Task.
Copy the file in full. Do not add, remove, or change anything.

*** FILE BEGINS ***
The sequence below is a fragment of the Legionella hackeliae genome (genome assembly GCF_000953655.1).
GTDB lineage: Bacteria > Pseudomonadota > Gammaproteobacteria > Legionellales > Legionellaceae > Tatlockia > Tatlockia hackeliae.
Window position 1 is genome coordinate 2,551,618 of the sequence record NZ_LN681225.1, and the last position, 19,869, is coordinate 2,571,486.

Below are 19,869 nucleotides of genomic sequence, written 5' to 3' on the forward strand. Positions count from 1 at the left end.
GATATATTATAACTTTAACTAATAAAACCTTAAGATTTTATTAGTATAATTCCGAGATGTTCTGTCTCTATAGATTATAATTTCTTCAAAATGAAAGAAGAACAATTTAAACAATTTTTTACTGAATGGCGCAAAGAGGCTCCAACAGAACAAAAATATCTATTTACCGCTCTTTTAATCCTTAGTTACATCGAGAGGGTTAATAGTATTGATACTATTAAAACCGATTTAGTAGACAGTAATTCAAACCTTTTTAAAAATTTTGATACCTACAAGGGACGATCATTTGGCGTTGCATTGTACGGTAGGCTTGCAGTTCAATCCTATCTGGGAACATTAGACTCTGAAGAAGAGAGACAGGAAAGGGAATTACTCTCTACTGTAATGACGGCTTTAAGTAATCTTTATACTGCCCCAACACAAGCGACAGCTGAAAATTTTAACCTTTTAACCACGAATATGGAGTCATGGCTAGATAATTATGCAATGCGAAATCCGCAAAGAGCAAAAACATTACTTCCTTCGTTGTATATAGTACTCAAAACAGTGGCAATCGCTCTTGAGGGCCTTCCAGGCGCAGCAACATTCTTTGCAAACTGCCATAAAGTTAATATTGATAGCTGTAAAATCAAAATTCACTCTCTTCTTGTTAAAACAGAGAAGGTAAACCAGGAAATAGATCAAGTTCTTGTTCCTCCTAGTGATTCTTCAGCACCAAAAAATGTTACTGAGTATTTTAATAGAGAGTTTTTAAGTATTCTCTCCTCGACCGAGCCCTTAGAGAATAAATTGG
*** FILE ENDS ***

The sequence below is a fragment of the Legionella hackeliae genome (genome assembly GCF_000953655.1).
GTDB lineage: Bacteria > Pseudomonadota > Gammaproteobacteria > Legionellales > Legionellaceae > Tatlockia > Tatlockia hackeliae.
Window position 1 is genome coordinate 2,551,618 of the sequence record NZ_LN681225.1, and the last position, 19,869, is coordinate 2,571,486.

Below are 19,869 nucleotides of genomic sequence, written 5' to 3' on the forward strand. Positions count from 1 at the left end.
GATATATTATAACTTTAACTAATAAAACCTTAAGATTTTATTAGTATAATTCCGAGATGTTCTGTCTCTATAGATTATAATTTCTTCAAAATGAAAGAAGAACAATTTAAACAATTTTTTACTGAATGGCGCAAAGAGGCTCCAACAGAACAAAAATATCTATTTACCGCTCTTTTAATCCTTAGTTACATCGAGAGGGTTAATAGTATTGATACTATTAAAACCGATTTAGTAGACAGTAATTCAAACCTTTTTAAAAATTTTGATACCTACAAGGGACGATCATTTGGCGTTGCATTGTACGGTAGGCTTGCAGTTCAATCCTATCTGGGAACATTAGACTCTGAAGAAGAGAGACAGGAAAGGGAATTACTCTCTACTGTAATGACGGCTTTAAGTAATCTTTATACTGCCCCAACACAAGCGACAGCTGAAAATTTTAACCTTTTAACCACGAATATGGAGTCATGGCTAGATAATTATGCAATGCGAAATCCGCAAAGAGCAAAAACATTACTTCCTTCGTTGTATATAGTACTCAAAACAGTGGCAATCGCTCTTGAGGGCCTTCCAGGCGCAGCAACATTCTTTGCAAACTGCCATAAAGTTAATATTGATAGCTGTAAAATCAAAATTCACTCTCTTCTTGTTAAAACAGAGAAGGTAAACCAGGAAATAGATCAAGTTCTTGTTCCTCCTAGTGATTCTTCAGCACCAAAAAATGTTACTGAGTATTTTAATAGAGAGTTTTTAAGTATTCTCTCCTCGACCGAGCCCTTAGAGAATAAATTGG